Camille Pissarro (1830-1903)
Alley of the Tour-du-Jongleur, Louveciennes (1871)
oil on canvas, 18.31 x 21.65 in. (46.50 x 55 cm)
Alley of the Tour-du-Jongleur, Louveciennes by Camille Pissarro hung in the Berlin apartment of Jewish businessman Manfred Nachmann until its disappearance in 1938. Nachmann was the director of the former Ignatz Meumann AG before he, his wife Franziska, and their young children, Gerald and Ilse, were persecuted and forced into exile by the Nazis in 1938. They immigrated to the United States in October 1938 with Manfred and Franziska becoming naturalized citizens in April 1944.
On July 2, 1938, shortly after the United States issued visas to the family, the possessions of their home at Brückenallee 2 in Berlin were packed by forwarding firm Edmund Franzkowiak & Co. under the presence of German authorities. The shipment was later transferred to Allgemeine Transportgesellschaft (formerly Gondrand & Mangili mbH) intended for the Holland America Line in Rotterdam, the Netherlands. When the Nachmann family collected their personal belongings months later in New York, a crate was missing. Its contents were four paintings—the Renoir, a painting by Pissarro, and two paintings by Lesser Ury. These paintings had mysteriously disappeared during their flight.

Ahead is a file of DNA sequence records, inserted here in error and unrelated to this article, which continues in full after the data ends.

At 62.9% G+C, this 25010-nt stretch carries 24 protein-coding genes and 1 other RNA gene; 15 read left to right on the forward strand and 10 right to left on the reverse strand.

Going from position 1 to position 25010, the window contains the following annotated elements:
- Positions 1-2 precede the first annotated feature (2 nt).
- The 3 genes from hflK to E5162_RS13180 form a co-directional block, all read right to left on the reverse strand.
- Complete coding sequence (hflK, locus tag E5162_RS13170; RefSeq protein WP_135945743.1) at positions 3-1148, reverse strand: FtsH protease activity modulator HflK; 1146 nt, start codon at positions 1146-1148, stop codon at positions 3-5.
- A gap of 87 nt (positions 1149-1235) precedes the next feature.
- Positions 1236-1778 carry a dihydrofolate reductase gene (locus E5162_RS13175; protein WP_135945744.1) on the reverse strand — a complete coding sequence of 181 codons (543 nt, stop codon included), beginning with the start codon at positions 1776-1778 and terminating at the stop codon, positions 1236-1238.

The attorney for Manfred Nachmann, John H. Maass, wrote the Monuments, Fine Arts and Archives (MFAA) Section in June 1946, filing a claim on behalf of his client for the Renoir and a Pissarro painting. The Monuments Men were subsequently notified of the two Lesser Ury paintings, adding them to the Nachmann claim. For the next two years, the claim passed through several regional branches of the MFAA in Germany and Austria. The Munich Central Collecting Point and the Wiesbaden Collecting Point were searched, and an investigation was launched into the circumstances of the disappearance of the paintings. Every effort resulted in dead ends. The paintings weren’t and had never been at the two collecting points. The two German firms MFAA investigators approached—Kühne & Nagel, in Hamburg, and Allgemeine Transportgesellschaft in Berlin—could not supply records, claiming they had been lost in bombings and fire. With all viable options exhausted, the MFAA transferred the case to the Central Filing Agency at Bad Nauheim in the fall of 1948. The case was officially dropped in January 1949, but the Nachman family continued the investigation.
Three generations of the Nachman family have been searching for nearly eight decades for the missing paintings, scouring war records cataloged in the United States National Archives, culling through warehouse inventories from Germany, and visiting individuals that may have information that could lead to a break in the case. They have sought professional assistance from lawyers, private investigators, and art restitution professionals.